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Nick Jones

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Nick Jones last won the day on May 22

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  1. 175/70 is pretty commonly used. have that size on my GT6 Mk3 and my sons MkIV Spit on 5J steels and there’s plenty of room. Previously had the same size tyres on the Spit on 6J alloys with ET13 offset. They did have a bit too much poke and made occasional contact. The important questions are the width of your wheels and especially the offset / ET figure. Nick
  2. I note you said you had braced the door gaps - absolutely essential in my view - but does your bracing allow you refit the doors to check the fit? Also very highly desirable in my view..... On the Spit we did go to some lengths to make sure the doors could be refitted and the brace design even incorporated a jack screw so we could move things about to improve the fit - necessary in our case because the rot was bad enough that the shape of the car had been lost - but hopefully not in yours!! Nick
  3. 🙃 how rude…. Though half of the deal doesn’t sound too awful…..
  4. Epic. Brings me out in a cold sweat……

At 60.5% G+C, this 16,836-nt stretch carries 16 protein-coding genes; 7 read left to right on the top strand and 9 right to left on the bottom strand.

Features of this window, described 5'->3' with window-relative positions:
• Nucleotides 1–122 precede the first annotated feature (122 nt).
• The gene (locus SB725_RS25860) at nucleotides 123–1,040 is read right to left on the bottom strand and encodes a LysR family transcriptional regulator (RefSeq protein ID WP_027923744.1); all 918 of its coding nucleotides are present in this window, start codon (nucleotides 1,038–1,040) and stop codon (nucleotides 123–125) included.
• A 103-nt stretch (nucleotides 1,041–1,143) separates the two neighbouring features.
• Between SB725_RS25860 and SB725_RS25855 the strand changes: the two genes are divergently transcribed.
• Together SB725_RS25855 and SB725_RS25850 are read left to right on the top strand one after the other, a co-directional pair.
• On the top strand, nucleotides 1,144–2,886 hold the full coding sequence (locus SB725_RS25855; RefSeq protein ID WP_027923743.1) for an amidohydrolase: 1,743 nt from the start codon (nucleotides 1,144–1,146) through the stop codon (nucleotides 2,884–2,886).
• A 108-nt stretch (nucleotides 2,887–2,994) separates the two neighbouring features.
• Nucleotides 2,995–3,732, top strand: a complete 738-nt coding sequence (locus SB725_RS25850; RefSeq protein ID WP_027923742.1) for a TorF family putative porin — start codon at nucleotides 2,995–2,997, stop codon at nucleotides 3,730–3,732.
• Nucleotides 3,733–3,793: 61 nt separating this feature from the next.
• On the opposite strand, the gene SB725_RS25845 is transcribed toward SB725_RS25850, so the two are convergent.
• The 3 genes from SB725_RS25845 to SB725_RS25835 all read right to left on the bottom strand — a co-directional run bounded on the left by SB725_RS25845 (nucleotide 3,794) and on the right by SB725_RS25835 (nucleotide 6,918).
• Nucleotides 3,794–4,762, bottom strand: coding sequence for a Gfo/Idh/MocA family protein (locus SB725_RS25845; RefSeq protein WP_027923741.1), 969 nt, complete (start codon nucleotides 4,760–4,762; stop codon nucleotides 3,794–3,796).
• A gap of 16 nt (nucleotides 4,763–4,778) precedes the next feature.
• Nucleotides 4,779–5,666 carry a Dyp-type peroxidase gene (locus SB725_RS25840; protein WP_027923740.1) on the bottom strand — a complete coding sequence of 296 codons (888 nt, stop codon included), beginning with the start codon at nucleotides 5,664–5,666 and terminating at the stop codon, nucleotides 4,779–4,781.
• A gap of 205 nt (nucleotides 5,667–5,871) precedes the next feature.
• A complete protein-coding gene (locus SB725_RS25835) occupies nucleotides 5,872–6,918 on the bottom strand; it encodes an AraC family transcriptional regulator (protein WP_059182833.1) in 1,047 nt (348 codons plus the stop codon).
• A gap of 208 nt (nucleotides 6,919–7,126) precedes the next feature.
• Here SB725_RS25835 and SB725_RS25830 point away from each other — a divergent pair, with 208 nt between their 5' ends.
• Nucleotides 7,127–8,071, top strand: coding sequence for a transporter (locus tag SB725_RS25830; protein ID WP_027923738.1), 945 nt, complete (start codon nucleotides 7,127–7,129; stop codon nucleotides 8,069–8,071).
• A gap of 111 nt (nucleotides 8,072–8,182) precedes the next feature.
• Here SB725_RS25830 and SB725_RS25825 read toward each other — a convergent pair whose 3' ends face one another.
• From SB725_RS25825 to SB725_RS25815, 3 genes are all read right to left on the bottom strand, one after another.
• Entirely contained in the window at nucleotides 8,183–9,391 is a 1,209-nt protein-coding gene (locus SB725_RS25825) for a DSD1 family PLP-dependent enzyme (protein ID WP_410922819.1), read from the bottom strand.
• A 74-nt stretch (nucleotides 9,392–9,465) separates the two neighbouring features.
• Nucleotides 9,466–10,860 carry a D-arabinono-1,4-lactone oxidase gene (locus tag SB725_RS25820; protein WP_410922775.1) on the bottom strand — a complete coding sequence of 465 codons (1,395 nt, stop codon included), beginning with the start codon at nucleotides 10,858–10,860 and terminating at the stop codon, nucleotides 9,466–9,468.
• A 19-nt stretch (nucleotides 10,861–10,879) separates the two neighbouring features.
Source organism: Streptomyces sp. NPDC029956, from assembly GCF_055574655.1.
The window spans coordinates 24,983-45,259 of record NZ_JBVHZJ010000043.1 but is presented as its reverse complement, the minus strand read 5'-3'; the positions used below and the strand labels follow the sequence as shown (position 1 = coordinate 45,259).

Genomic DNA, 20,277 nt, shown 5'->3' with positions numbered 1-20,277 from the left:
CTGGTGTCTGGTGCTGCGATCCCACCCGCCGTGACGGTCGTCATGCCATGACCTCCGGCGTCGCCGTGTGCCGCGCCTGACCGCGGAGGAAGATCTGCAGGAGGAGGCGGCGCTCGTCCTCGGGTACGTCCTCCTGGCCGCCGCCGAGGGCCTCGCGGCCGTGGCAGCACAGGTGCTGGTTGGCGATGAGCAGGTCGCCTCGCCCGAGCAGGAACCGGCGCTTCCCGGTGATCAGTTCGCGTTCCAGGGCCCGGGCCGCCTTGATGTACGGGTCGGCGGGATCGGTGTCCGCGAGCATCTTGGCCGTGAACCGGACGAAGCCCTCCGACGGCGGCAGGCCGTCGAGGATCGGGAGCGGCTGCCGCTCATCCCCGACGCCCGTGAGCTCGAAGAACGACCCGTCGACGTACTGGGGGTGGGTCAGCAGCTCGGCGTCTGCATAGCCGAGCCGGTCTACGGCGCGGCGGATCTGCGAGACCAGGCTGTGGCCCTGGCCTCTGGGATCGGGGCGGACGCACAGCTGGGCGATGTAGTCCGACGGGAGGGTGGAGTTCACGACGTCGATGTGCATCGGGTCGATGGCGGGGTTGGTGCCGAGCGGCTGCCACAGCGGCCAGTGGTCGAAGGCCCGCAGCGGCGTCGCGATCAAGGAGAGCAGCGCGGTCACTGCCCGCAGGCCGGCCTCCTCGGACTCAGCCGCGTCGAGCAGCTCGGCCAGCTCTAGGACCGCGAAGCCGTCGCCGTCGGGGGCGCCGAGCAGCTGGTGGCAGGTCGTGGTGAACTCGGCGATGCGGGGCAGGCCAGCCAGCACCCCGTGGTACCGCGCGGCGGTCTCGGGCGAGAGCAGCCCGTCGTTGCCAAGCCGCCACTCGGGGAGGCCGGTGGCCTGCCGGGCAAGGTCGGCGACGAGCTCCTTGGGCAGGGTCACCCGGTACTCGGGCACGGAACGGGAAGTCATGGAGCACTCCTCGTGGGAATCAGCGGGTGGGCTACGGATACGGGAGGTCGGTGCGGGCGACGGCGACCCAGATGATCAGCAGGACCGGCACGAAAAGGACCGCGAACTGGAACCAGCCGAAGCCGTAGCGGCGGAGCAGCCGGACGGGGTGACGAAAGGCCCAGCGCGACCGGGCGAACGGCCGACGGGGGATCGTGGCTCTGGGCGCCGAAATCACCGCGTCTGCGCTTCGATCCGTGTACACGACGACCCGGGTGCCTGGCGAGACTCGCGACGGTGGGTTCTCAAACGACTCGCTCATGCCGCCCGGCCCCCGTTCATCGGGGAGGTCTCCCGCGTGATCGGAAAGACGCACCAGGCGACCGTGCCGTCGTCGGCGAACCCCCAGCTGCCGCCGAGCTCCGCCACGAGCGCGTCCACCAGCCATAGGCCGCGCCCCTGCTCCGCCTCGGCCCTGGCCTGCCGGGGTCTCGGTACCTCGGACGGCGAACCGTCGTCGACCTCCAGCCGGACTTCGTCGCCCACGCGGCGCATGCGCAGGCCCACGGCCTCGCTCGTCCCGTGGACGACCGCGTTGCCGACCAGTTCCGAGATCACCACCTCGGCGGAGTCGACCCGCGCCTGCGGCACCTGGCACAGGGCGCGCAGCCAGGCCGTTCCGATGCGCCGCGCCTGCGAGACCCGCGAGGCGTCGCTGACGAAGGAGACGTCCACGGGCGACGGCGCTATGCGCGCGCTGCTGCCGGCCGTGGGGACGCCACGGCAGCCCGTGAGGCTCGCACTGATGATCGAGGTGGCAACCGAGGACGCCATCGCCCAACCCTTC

5. Picked cotton as a young teenager. Not for long though - that is a tough job! Part time “mechanic and welder” at a Triumph repairists in Kingston while I was a student. First “real” job in an experimental foundry trying to make metal matrix composites. Aluminium at 800 degrees C with 20+Bar injection pressures, with the dies heated to over 500C…… what could possibly go wrong?! That had its moments…… nobody died, but more luck than judgement at times. Then a short stint as a technical author at Haynes. Mis-timed as it turned out as I got made redundant after about 9 months (last in first out), when they noticed they weren’t making any money! This was inconvenient as we’d just bought our first house…. Then a few months odd-jobbing followed by 6 months as a welder-fabricator for a fruiting picking machine company (apples & black currants mostly). Not quite as bad as picking cotton, but close! Then managed to use the contacts and experience gained in my first job to get into technical sales with the controls company I’d worked along side then. Very useful experience, but not very exciting and not well paid. Then technical sales/estimator for a specialist butterfly valve company. That had its moments also, including a week in Baku representing them at an exhibition (no one else wanted to go!) and then an involuntary shift into project management (no one else wanted to!), looking after the biggest order the company had ever won…. Suddenly dealing with foundries, machine shops and actuator manufacturers. Very high stress…. Surprising how few choices there are when you are trying to get 82” bore valve bodies cast in aluminium bronze and then machined…. Had to go to France for that. Looking for a quieter life I then moved to an investment (lost wax) foundry as an estimator. That wasn’t my best idea and not long after that I got a technical sales job with a local specialist pump company and I’ve been involved in that technology and it’s application for more than 20 years now. Did a lot of service work in my first few years with them, most of that on sewage works. Not always fun but very “educational”. One of the more fun aspects of the job is that it gets you in to all sorts of interesting places. The list includes, many and varied sewage works of all sorts and sizes, anaerobic digestion plants (the food-waste eating ones tend to be much nastier than sewage works!), breweries, cider makers, abattoirs, industrial bakeries, jam factories, paint makers, plasterboard factories, paper mills, veg and fruit processors, industrial dairies, ready-meals makers, sewage pumping stations and even the occasional waterworks. Plus others I’ve forgotten no doubt…. Nick